The Indian government has been actively working to raise the country to among the top 50 in the World Bank's Ease of Doing Business rankings. In the most recent survey, India jumped 30 positions to 1001 and was recognized by the report's authors as one of the top 10 improvers and the only large country to have achieved such a significant shift in a year's time.2
Labor Reforms to Date
Among the most significant labor reforms in 2017 were:
- the extension of maternity leave to 26 weeks, placing India among the top three countries in generosity of maternity benefits;
- the implementation of the Rights of Persons with Disabilities Act, 2016, which recognizes 21 types of disabilities and complies with the principles of the United Nations Convention on the Rights of Persons with Disabilities; and
- raising the salary threshold for eligible employees under the Employees' State Insurance Act, 1948 to provide coverage to more employees.
These changes are indicative of the efforts to provide greater benefits and facilities to employees.
In a move to make it easier for employers to comply with certain labor laws, the Indian government reduced from 56 to five the number of registers employers are required to keep under nine different federal level labor statutes.3 Employers are permitted to maintain these registers in electronic form as long as the integrity, serial numbers, and contents of the columns of the consolidated registers are not modified.
Similarly, the number of forms and returns employers are required to file under three federal labor laws has been reduced from 36 to 12 by eliminating redundancies and duplications.4
In addition, several administrative and e-governance initiatives have been undertaken by the federal and state governments to generate employment and facilitate ease of doing business. These include launching an online platform for registration under five central laws5 and providing online availability for registration of establishments for the purpose of provident fund (social security) and employees' state insurance contributions.6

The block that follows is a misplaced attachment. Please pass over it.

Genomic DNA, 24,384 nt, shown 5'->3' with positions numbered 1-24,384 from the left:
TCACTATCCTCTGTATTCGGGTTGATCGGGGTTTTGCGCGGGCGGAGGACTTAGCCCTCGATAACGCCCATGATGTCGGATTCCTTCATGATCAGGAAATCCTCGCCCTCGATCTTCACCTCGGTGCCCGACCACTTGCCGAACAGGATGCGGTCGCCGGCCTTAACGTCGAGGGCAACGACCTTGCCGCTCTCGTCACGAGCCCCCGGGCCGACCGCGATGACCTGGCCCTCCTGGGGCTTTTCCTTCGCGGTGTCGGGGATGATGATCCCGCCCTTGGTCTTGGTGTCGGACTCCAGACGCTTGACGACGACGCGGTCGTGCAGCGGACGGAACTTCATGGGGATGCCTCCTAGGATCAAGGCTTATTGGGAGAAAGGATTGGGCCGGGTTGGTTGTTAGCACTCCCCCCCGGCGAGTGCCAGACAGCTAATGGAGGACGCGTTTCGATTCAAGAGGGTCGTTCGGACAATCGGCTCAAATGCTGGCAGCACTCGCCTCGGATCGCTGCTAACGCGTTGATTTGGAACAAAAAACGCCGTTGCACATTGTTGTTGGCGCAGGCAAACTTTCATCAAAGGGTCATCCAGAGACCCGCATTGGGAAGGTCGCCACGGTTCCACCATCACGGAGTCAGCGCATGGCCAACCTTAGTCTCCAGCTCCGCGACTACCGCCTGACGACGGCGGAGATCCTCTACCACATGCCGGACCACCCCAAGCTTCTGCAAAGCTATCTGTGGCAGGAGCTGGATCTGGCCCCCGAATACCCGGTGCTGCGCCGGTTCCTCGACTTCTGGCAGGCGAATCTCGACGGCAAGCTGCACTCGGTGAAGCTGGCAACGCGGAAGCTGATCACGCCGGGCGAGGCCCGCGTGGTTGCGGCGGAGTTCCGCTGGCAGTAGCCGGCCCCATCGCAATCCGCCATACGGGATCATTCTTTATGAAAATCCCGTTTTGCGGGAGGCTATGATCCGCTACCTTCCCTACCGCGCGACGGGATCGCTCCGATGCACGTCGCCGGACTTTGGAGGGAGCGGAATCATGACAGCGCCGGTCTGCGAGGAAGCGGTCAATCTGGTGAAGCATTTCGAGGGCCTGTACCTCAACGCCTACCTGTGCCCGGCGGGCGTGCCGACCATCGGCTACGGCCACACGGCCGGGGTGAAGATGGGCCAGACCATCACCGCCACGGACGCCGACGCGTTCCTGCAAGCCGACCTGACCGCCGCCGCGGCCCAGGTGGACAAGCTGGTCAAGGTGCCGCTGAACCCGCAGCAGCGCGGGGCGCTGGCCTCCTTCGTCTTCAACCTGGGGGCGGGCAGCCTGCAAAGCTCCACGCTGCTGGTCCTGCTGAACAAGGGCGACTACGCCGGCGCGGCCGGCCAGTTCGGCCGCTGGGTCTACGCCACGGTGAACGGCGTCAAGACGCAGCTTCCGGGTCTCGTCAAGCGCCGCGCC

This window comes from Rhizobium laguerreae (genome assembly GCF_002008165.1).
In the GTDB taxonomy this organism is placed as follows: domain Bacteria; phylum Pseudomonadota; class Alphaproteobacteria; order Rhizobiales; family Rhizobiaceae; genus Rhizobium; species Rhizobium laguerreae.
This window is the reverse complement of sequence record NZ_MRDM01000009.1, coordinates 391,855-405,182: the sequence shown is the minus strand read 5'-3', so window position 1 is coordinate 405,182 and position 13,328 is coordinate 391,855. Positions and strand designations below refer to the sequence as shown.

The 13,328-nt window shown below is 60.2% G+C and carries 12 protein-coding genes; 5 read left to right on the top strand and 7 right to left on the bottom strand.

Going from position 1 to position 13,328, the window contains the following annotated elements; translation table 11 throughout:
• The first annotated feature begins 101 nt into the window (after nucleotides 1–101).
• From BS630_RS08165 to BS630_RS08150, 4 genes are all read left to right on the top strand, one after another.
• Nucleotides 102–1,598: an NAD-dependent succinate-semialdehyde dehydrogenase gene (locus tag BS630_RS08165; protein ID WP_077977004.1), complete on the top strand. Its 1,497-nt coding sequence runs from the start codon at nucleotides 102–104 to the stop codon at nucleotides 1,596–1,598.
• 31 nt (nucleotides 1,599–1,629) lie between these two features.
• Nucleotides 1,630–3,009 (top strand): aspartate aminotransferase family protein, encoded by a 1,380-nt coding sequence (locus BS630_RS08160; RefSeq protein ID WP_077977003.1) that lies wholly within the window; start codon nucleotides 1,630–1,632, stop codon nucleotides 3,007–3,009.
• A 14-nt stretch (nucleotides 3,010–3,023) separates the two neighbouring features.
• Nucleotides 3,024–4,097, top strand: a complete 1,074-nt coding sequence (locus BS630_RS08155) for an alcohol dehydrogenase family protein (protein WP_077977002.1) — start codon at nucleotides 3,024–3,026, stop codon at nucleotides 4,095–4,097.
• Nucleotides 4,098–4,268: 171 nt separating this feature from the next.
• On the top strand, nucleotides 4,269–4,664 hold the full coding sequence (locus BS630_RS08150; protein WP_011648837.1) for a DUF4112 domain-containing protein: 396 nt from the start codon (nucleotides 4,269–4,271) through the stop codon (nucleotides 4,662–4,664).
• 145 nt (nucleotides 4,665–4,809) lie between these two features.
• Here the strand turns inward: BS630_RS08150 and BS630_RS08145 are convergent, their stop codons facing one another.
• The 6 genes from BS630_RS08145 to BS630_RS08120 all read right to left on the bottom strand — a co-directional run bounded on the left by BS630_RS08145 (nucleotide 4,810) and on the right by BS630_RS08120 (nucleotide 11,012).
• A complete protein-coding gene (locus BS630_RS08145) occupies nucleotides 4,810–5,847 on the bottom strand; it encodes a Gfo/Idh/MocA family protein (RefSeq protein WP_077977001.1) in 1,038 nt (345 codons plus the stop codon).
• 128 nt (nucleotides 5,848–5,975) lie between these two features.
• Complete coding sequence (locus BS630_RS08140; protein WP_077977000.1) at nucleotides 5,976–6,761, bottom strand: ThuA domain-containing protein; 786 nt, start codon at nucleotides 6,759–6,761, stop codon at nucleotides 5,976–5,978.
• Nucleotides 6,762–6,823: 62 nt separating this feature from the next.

While reforms undertaken to this point have made it easier to do business in India, the government still has much to do, and outdated employment laws remain a hindrance to the economic growth of the country. Important reforms likely to be implemented in 2018 are discussed below.
Code on Wages, 20177
The Code on Wages Bill, 20178 proposes to replace four federal labor laws: The Minimum Wages Act, 1948; The Payment of Wages Act, 1936; The Payment of Bonus Act, 1965; and The Equal Remuneration Act, 1976. Among the key features of the Wage Code are the following:
- The revised code will ensure minimum wages for all employees and timely payment of wages. At present, the provisions of The Minimum Wages Act, 1948 and the Payment of Wages Act, 1936 don't cover many employees because their coverage is limited to certain occupations or employees drawing wages within a prescribed threshold.
- The Wage Code will introduce a national minimum wage to be administered by the federal government, which will have the authority to set different minimum wages for different states or other geographical areas. No state government will be allowed to set a minimum wage below the federal rate.